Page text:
Sisig is no different.  It is made mainly from pigs head, every bit of the head from the snout to the ears, cheeks and even the brains.  It also has pig livers and if you have the luxury version, people may add pork belly to it.  Simply put, the head is boiled for a long time then char grilled until almost black, picked and chopped into a small pieces.  Chopped, grilled livers are added to it and then finished by binding it together with the pigs brain and dressed with a vinegar and soy based dressing then served on a sizzling plate and finished with a raw egg on top and  calamansi, a type of citrus used in a lot of Filipino cooking.

Sounds interesting huh?  But let me just add, I served this little beauty to 240 guests at a gala dinner not so long ago and a lot people commented positively on the dish, mind you, they didn’t know what they were eating!!  But that’s not the point, they enjoyed it because it is a tasty meal.  Crispy pork bits bound with gooey egg, cut through with the freshness of the calamansi juice.  Salty, sour, hot and tangy at the same time, perfect beer snack.  As one of the ladies at the function mentioned, it is a type of “Filipino Dude Food”, and you know what, I like that because as she mentioned that, I thought back to the first time I had sisig and that description fit perfectly well.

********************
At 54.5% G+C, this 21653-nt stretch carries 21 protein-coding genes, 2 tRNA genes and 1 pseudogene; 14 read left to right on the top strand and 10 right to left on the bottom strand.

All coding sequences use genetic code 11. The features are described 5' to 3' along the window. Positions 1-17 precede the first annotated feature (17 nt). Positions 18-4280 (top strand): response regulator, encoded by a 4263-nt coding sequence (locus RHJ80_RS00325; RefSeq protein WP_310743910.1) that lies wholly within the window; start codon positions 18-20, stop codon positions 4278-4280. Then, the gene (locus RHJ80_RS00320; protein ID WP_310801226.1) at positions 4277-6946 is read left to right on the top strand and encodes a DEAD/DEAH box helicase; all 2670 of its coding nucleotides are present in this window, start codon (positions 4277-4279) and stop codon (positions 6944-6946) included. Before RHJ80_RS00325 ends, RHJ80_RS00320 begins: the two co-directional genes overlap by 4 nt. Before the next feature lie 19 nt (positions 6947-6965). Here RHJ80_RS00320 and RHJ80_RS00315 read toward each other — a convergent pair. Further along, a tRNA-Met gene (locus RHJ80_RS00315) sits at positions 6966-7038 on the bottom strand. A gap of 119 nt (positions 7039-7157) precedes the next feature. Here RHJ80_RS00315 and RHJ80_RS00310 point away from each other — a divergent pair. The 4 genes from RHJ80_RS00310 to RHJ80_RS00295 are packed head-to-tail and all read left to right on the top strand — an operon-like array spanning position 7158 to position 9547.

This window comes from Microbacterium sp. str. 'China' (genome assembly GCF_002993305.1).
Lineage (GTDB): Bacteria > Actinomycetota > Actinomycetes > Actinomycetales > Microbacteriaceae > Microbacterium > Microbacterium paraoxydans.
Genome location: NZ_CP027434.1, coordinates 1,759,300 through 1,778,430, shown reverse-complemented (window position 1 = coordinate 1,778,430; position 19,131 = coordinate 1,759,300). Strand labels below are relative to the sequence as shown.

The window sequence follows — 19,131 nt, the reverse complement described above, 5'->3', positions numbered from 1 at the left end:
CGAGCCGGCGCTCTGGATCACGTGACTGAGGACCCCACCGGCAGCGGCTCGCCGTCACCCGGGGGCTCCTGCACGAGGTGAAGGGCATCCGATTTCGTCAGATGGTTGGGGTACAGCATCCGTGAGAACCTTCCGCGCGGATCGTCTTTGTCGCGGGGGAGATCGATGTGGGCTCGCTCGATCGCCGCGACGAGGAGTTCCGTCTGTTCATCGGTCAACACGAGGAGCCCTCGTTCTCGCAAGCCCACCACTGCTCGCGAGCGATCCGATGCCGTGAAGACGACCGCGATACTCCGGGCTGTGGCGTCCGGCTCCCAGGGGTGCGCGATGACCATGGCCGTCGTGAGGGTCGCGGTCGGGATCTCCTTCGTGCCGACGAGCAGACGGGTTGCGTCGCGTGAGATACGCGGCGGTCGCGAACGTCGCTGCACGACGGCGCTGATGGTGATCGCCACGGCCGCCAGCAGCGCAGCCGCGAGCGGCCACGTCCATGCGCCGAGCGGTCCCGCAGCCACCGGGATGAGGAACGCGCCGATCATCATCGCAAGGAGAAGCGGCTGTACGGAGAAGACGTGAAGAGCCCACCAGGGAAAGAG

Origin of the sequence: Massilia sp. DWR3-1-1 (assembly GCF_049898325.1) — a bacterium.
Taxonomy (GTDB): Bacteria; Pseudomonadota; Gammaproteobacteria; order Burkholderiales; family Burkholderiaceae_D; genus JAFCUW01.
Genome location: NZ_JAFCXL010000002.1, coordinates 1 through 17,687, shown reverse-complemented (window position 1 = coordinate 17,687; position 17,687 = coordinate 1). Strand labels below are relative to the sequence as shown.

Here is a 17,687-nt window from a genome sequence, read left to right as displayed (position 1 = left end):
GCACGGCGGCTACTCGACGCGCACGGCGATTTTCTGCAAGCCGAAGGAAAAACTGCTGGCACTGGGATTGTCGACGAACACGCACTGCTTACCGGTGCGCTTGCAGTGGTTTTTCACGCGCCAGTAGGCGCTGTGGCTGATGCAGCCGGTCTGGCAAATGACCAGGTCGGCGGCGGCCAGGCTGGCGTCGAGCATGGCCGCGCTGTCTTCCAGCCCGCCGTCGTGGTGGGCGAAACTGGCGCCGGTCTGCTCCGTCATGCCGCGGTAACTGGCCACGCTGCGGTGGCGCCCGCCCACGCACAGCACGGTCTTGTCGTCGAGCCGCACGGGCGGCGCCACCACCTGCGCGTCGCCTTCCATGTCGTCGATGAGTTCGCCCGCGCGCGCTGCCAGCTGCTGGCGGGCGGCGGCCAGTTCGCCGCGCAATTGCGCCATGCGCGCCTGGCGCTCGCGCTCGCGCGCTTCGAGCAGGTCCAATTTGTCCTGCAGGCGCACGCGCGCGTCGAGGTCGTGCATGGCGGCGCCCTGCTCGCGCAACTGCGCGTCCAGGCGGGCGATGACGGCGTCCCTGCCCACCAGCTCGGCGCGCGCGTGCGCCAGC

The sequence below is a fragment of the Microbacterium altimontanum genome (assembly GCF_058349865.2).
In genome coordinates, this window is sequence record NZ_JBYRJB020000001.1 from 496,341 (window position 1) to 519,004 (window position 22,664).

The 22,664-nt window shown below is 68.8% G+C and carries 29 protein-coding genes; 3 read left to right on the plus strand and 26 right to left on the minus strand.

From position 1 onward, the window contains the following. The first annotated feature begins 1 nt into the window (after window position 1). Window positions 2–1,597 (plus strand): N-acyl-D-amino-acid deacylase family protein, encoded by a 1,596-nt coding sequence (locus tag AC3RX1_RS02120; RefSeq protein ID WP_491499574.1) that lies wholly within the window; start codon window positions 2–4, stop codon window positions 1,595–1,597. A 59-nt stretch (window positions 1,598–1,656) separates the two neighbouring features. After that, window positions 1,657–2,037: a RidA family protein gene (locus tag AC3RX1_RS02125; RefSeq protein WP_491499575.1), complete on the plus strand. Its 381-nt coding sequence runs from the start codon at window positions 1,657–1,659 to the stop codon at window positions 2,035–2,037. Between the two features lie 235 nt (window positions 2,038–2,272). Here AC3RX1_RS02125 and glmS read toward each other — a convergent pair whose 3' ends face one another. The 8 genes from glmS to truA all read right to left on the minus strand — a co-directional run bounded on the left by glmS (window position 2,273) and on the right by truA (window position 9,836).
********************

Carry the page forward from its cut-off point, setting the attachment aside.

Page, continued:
This is a a bit of a process but well worth the effort.  Be the first to discover this flavour, it is unique and enjoyable.  This type of food will take off, I know it.  Even though it’s classified as offal, the flavours are just too good and Aussies love a “good thing” especially if it goes well with beer. Every time I have made Sisig and served to “unsuspecting” diners, they have always come back with positive reviews.  This will be the next wave of “dude food” in Australia.

I have blogged this before, look into “Cooking Lessons” for step by step tips on this recipe.  That’s how much I love this dish, I just had to re-blog it!

Sisig – served on a hot plate with calamansi & raw egg


1 Whole Pigs Head

1 Pigs Brain – vacuumed sealed or sealed in sandwich zip lock bag

2 Onions – finely diced

1kg Pork Livers or Chicken Livers – cleaned and de-veined

8-10 Birds Eye Chilli – sliced

2 Cups Cane Vinegar

½ Cup Soy

3tblspn Sugar